Phra Rahu, the deity of fate and fortune, holds a significant position in Thai Buddhism and astrology. As an Asura type Deva of the heavenly realms, Phra Rahu is considered the god of eclipses and is believed to exert a strong influence on horoscopes, akin to the planet Saturn in Western astrology. Thai Buddhist people worship Phra Rahu to improve their karma, appease angry gods, and overcome obstacles. Legend has it that Phra Rahu is an immortal god, thwarting anyone who attempts to harm him.
The Impact of Pra Rahu’s Shadow
According to beliefs, when Phra Rahu’s shadow falls over a person’s fate, that individual may encounter a period of struggle and face challenges in various aspects of life. Problems related to finance, profession, family, health, and general misfortune may arise during this time. However, devotees believe that by venerating Phra Rahu, they can mitigate the negative effects and remove obstacles caused by bad luck and black magic.
Bucha Offerings to Pra Rahu
To seek Phra Rahu’s auspicious blessings of protection, luck, and prosperity, faithful devotees make Bucha offerings every Wednesday. The Piti Buang Suang Bucha Phra Rahu ceremony involves paying reverence, making offerings, offering prayers, and chanting specific mantras. During the ceremony, ten black incense sticks and various black offerings such as black sticky rice, black jelly grass drink, and black semolina or sago pudding are presented.
Chanting the Kata to Pra Rahu
Chanting the Kata Bucha Phra Rahu is an essential part of the devotion to Phra Rahu. The Kata is recited either during the day or night, depending on the specific mantra. The Kata Surya Buppaa is chanted during daylight, while the Kathaa Jantrabupbhaa is recited at night. These mantras hold deep spiritual significance and are believed to invoke the blessings and influence of Pra Rahu.
Performing Bucha to Pra Rahu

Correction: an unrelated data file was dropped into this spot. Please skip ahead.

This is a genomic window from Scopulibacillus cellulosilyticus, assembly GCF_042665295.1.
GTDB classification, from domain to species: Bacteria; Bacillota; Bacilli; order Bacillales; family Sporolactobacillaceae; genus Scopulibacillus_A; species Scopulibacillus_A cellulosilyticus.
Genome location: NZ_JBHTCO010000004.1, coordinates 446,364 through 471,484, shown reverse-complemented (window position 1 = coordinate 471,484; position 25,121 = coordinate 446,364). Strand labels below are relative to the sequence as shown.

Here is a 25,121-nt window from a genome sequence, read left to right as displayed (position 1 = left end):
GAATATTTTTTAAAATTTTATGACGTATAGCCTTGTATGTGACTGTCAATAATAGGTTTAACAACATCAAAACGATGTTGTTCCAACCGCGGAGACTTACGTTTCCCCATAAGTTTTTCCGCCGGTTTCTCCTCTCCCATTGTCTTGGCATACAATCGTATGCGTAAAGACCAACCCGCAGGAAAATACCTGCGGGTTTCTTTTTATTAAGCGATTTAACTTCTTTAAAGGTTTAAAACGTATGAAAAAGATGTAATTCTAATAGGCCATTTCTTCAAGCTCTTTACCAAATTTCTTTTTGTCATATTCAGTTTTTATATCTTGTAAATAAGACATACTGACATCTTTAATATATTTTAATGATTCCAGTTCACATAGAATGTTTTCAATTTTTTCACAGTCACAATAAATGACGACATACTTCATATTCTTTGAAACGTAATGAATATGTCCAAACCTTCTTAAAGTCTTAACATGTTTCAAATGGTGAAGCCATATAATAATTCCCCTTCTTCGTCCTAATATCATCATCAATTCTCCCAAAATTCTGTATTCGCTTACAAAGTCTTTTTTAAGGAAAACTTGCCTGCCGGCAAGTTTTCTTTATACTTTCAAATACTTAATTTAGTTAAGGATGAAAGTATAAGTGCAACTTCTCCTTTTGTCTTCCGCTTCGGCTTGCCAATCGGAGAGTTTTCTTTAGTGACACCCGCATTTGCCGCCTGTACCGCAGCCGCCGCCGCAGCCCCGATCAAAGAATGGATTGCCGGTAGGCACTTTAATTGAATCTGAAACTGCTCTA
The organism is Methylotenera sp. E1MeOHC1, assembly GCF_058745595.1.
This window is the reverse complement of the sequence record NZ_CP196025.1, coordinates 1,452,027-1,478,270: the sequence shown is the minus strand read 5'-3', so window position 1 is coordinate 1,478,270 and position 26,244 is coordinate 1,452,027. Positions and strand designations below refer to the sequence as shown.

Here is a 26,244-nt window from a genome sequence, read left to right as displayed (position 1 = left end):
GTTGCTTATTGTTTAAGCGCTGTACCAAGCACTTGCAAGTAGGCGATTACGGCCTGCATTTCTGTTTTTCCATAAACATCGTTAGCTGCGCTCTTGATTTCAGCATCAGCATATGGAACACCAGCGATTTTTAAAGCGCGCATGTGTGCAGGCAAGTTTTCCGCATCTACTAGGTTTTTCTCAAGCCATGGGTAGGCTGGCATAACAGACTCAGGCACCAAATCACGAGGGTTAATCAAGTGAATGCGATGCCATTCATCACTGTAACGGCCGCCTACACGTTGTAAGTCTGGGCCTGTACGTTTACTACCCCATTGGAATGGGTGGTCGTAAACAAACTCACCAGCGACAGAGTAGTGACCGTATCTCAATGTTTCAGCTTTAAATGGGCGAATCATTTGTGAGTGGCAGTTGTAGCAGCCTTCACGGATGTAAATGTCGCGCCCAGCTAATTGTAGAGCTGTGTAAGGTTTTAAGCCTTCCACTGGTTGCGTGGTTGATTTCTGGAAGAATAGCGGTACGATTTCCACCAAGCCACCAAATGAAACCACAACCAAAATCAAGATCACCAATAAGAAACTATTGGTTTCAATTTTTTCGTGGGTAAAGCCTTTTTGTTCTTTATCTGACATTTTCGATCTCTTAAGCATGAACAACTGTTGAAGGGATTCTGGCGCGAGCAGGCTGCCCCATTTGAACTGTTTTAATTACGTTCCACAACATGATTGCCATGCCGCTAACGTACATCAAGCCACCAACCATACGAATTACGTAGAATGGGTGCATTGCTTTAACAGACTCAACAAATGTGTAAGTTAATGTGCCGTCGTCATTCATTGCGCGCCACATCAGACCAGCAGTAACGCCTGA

When conducting the Bucha ceremony, it is recommended to have a Rahu image, statue, or amulet as a focal point for concentration while praying and chanting the Kata. The initial Bucha session should take place in the evening of a Wednesday, starting from 7 pm onwards. Subsequent Bucha sessions can be performed during the daytime, with only incense required if acquiring the black food offerings becomes inconvenient.
The Four Heavenly Kings, known as the “Caturmahārāja” in Sanskrit, and “Sì Dàtiānwáng” in Chinese, are four prominent figures in Buddhist mythology. They are believed to be gods or devas who watch over the cardinal directions of the world. In Thai Buddhist beliefs, as well as in Chinese and other Buddhist cultures, these celestial beings play significant roles.
In Thai culture, the Four Heavenly Kings are known as “Chatumaharacha” or “Chatulokkaban.” Each king has a specific direction and associated qualities. Vessavana, also known as Vaiśravaṇa or Kubera, is the chief of the kings and protector of the north. He is associated with the color yellow or green and symbolizes abundance and wealth. Virūlhaka, the king of the south, is known for causing good growth and is associated with the color blue. Dhatarattha, the king of the east, represents harmony and compassion, often depicted with a pipa, a stringed instrument. He is associated with the color white. Virūpakkha, the king of the west, has the ability to see all and convert non-believers. He is associated with the color red and often depicted with a serpent or red cord.
The Four Heavenly Kings are said to reside in the Cāturmahārājika heaven, situated on the lower slopes of Mount Sumeru. They are regarded as protectors of the world and defenders of the Dharma. Each king has the ability to command a legion of supernatural creatures to safeguard Buddhism.